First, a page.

In order to stimulate the Chinese economy, the central bank may cut interest rates further, adding fuel to the fire of capital flight.

During the last four years, the Chinese economy has been slowing down. In 2012, according to Trading Economics, the Chinese GDP grew by 8%. In 2016, it only grew by around 6.7%. In December 2016, The U.S. Federal Reserve Open Market Committee (FOMC) increased the federal funds rate (the rate at which banks lend to each other) by 0.25% to a target rate of between 0.50% and 0.75%. The US and Chinese economies are the two largest economies in the world and are closely linked. Consequently, a federal rate hike in the US has tremendous implications for the continued growth of the Chinese economy.

An increase in the interest rate in the US means that US government securities, such as Treasury Bills, which economists considered risk-free investments, will now be paying a higher interest rate. As rational investors seek the highest rate of return at the minimum risk, this makes US federal securities more attractive. Governments around the world store much of their wealth in US federal bonds, which will now be in greater demand, driving up the price of the US dollar.

The Chinese bond market is now the world’s third largest, outsized only by the US and Japanese markets. Therefore, investors have the option of investing in Chinese government bonds, but there are a number of factors which deter them. Through 2014, the Chinese government was considered a good credit risk, and their bonds paid low interest rates. Since 2014, however, there has been an increase in the number of defaults by state owned enterprises.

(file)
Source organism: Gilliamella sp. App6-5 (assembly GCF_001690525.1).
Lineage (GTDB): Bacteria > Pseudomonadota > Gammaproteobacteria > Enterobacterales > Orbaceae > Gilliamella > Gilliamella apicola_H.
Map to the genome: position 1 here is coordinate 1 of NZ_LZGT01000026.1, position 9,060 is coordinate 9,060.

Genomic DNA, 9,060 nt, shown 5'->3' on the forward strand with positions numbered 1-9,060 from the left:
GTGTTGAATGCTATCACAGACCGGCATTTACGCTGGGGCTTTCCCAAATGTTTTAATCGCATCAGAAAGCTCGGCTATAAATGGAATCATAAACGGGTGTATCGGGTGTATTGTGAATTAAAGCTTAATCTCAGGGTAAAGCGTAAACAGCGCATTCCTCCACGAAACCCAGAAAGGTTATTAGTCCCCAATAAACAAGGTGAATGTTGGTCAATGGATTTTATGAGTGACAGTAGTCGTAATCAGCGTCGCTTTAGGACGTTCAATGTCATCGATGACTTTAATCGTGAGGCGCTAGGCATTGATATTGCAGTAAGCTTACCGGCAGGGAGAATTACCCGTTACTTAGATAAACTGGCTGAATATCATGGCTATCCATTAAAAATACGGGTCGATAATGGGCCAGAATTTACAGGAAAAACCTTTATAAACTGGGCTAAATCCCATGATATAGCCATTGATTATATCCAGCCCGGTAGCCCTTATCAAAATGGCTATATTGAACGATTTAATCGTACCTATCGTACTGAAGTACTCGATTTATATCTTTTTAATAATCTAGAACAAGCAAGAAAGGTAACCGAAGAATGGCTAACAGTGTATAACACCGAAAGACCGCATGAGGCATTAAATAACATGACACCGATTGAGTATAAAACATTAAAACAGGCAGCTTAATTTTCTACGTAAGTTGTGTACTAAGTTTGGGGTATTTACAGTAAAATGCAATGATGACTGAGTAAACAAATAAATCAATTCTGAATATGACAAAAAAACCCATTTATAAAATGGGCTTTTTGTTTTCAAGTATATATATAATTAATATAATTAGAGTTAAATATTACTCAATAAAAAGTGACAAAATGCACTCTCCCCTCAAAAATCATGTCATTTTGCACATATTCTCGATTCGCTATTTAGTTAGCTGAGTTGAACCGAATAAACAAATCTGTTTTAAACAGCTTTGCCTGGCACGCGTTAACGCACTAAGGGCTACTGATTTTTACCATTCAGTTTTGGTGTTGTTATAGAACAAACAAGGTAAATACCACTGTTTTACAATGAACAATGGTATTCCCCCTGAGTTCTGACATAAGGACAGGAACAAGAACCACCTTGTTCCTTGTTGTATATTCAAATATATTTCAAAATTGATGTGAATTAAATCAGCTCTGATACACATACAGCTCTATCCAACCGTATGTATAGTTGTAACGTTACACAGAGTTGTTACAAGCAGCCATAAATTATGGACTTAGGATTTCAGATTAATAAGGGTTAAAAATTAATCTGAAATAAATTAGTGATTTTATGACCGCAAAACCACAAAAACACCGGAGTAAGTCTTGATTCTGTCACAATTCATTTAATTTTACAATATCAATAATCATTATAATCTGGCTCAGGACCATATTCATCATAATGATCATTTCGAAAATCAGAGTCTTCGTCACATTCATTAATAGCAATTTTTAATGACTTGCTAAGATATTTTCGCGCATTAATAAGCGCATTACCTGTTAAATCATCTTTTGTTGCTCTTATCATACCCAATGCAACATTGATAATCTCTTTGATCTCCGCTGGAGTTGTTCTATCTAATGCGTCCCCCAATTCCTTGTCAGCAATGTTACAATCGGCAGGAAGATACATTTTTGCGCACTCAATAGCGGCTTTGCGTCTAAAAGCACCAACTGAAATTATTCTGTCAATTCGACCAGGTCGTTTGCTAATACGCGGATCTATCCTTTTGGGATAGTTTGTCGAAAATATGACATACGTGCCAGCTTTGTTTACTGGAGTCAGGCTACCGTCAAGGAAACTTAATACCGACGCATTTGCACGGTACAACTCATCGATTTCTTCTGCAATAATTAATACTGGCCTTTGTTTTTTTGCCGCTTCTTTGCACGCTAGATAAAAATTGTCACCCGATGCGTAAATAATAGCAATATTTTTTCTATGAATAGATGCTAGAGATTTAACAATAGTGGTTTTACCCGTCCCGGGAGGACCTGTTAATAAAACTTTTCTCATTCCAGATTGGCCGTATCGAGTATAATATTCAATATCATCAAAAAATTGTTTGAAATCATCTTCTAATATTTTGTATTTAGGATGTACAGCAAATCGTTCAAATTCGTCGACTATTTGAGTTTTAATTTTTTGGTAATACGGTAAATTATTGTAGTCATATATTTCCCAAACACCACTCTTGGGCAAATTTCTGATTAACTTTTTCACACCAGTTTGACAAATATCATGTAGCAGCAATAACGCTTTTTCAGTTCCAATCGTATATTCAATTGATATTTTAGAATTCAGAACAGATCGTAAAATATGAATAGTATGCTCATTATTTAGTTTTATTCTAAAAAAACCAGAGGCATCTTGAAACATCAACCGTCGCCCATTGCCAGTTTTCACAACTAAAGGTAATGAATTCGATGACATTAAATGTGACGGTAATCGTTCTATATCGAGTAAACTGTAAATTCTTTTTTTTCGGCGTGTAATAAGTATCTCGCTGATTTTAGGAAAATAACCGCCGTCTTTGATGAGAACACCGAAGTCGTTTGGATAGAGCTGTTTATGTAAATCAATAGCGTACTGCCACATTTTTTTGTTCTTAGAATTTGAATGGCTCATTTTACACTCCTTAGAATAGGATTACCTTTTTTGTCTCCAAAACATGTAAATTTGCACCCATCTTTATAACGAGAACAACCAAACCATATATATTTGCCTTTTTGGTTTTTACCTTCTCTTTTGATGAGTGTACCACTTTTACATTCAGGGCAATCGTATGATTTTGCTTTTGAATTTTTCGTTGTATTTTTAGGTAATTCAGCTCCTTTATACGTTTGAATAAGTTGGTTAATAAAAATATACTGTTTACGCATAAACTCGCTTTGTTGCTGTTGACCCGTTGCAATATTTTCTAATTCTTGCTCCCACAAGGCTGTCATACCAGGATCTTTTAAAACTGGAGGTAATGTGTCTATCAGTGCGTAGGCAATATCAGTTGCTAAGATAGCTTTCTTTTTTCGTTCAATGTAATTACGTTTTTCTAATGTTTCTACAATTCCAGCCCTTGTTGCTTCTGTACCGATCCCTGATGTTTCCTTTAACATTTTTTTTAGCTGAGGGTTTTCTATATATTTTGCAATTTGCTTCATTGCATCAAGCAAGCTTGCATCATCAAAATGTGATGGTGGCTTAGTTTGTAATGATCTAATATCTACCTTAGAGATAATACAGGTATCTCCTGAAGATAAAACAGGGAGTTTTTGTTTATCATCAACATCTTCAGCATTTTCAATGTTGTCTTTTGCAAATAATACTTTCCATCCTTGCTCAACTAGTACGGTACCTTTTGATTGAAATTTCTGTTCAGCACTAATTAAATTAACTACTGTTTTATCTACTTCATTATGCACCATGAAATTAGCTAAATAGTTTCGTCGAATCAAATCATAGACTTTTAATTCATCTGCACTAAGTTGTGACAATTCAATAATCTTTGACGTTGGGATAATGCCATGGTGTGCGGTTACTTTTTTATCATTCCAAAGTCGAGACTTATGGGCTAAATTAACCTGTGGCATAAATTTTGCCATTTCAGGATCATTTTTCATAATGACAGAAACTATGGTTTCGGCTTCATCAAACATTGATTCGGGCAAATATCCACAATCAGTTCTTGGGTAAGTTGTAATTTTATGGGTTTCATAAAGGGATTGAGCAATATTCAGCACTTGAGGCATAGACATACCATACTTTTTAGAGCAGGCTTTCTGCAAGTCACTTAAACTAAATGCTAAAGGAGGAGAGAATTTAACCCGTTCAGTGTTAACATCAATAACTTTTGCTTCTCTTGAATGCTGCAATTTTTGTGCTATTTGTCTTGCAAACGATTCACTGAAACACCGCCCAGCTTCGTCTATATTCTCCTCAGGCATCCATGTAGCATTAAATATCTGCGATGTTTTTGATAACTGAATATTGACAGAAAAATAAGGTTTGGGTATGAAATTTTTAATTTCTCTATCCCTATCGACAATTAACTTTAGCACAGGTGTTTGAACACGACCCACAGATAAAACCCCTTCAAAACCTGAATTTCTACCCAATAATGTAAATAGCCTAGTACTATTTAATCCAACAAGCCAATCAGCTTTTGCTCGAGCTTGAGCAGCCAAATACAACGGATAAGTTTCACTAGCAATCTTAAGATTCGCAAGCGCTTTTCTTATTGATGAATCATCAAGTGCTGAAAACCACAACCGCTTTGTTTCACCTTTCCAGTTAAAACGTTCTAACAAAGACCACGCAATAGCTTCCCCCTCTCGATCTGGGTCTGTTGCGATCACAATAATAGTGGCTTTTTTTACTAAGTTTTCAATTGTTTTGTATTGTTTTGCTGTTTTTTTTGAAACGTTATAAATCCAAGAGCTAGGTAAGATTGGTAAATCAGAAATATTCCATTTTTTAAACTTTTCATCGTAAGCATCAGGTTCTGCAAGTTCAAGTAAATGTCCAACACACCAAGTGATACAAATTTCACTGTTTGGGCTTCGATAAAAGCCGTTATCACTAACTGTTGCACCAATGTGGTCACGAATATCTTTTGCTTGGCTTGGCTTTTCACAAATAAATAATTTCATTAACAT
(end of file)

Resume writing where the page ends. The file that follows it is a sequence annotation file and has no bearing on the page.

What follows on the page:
While the risk of Chinese bonds appears to be increasing, the interest rate paid by the Chinese government has dropped, more or less steadily over the last seven years. In 2008, China government bonds were paying more than 4.5%, compared to 3.17% in 2017. The Yuan, the Chinese currency, has been steadily losing value against the US dollar. Bloomberg reported that the Yuan stood at 6.05 in 2014, but in 2017 is only valued at 6.94. All of these factors drive Chinese investment into the US, rather than China. As Chinese investors trade their Yuan for dollars, dumping Chinese currency onto world markets, the price of the Yuan goes down. And, as the Yuan is no longer as closely pegged to the dollar as in the past, the Yuan may continue to drop.

With no prospects for a quick recovery of the Yuan, Chinese investors will have even more incentive to invest in US dollars, in order to preserve the value of their money…which further weakens the Yuan. This economic phenomenon is a vicious circle.

To prevent unnecessary losses in the value of the currency through capital flight, the Chinese government sets strict limits on the amount of money citizens are allowed to remove from the country. The government is implementing new laws to restrict mergers and acquisitions activities outside of China, overseas real-estate investments by SOEs, as well as cross border money transfers and foreign exchange transaction.